return() vs. exit() vs. _exit()

Doug Gwyn <gwyn> gwyn at brl-tgr.ARPA
Sun Jan 26 13:56:59 AEST 1986

> I'm on a binary only 3b2/300 running SV.2.2 so...
> What's the difference between leaving main by return() vs exit() vs _exit()?
> I mean in reality, by proposed standards (X3J11 can you hear me?), and
> functionally (like on my machine).  Who closes file descriptors?  Who reclaims
> memory?  What about shared memory?  What is a gate 4, 8?

There is no difference between reality and the proposed standards.

If main() is left via a return statement, the effect is exactly
the same as termination via invocation of exit() with the return
value used as the parameter to exit().  exit() is required to
flush STDIO output buffers and do any other required cleanup.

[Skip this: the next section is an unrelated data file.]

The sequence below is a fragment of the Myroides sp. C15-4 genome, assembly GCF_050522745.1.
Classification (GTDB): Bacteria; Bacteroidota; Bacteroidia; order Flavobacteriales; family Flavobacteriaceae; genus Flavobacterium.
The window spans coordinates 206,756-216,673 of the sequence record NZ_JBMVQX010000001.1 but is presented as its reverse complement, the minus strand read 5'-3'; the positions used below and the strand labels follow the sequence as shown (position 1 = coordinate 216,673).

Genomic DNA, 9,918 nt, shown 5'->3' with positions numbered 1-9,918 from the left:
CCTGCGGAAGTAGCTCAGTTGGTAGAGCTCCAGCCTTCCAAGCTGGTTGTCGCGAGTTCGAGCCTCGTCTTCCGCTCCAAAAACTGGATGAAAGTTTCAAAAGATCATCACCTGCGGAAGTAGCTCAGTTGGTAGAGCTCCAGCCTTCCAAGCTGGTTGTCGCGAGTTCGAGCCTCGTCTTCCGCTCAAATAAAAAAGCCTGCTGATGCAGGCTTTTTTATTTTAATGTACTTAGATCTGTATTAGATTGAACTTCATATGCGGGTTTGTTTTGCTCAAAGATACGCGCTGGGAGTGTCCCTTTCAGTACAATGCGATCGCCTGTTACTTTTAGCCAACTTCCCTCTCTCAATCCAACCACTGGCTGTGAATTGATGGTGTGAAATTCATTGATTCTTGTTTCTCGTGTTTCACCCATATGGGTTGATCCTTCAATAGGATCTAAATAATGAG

_exit() directly terminates the process without performing any
extra actions along the way.  _exit() is not available in all C
implementations, although it is required on UNIX systems.

"File descriptor" is a UNIX-only concept.  Open file descriptors
are closed by the UNIX kernel when a process terminates.  The
kernel is also responsible for memory allocation and sharing.

GATE is similar to a subroutine jump except it switches into the
kernel (acquires new PC & PSW), vectored through tables indexed by
R0 and R1.  This constitutes a "service call" or "system call".
_exit() is normally implemented as a small piece of assembly-
language code that simply invokes the appropriate system call,
perhaps "gate 4,8".  exit() normally calls _cleanup(), perhaps
runs registered onexit handlers, then invokes _exit().

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